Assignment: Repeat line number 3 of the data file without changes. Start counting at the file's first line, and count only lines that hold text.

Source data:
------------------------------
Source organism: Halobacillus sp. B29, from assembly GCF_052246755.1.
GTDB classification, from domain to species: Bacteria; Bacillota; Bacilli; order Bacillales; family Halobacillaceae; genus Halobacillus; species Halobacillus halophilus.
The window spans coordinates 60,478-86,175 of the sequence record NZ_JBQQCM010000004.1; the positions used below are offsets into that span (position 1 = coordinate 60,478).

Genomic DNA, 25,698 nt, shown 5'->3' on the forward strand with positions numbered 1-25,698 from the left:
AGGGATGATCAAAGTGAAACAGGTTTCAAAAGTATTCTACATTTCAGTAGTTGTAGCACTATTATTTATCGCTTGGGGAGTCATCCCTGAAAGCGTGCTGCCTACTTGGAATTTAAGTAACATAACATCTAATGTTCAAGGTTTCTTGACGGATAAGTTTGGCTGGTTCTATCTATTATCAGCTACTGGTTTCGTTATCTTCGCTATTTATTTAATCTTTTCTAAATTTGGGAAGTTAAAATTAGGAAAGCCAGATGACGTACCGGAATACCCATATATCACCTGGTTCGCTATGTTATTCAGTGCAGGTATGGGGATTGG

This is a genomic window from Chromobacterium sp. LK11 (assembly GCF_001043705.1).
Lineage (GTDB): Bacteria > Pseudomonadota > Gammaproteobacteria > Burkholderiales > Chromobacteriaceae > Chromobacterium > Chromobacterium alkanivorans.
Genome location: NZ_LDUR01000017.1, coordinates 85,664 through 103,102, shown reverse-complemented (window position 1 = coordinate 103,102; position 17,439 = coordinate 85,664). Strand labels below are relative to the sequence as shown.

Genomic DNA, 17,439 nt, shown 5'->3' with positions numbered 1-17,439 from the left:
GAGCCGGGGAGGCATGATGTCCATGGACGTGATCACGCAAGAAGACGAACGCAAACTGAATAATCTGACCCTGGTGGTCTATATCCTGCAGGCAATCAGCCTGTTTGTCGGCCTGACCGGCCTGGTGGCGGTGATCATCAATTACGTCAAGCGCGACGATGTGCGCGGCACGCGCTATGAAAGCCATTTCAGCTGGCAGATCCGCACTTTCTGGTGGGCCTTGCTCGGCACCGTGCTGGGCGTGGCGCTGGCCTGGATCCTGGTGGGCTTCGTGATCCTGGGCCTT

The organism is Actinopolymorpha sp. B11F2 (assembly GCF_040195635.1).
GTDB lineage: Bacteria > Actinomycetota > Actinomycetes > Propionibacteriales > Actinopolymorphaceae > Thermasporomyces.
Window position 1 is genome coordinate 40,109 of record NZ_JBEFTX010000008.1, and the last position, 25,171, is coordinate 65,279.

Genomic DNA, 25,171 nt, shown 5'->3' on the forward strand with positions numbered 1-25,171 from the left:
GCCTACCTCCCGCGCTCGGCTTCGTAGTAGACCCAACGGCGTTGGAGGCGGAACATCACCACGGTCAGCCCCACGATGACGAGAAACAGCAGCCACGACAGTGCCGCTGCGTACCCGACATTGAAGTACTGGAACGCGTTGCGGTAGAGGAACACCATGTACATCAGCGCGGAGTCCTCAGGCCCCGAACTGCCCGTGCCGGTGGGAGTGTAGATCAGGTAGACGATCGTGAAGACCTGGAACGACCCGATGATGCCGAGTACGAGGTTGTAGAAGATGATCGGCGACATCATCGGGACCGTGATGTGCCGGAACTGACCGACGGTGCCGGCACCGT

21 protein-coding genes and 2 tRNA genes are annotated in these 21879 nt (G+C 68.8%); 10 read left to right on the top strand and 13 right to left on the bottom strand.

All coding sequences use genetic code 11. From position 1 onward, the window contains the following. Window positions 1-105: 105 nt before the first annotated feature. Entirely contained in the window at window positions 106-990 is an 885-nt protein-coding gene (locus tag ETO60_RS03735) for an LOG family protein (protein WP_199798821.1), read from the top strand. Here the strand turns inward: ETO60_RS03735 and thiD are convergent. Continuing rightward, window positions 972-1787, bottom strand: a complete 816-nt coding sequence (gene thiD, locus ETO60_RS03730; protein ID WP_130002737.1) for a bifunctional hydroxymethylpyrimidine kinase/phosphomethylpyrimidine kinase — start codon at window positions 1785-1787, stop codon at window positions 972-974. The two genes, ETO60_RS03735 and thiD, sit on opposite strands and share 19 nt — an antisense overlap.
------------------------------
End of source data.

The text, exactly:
The window spans coordinates 60,478-86,175 of the sequence record NZ_JBQQCM010000004.1; the positions used below are offsets into that span (position 1 = coordinate 60,478).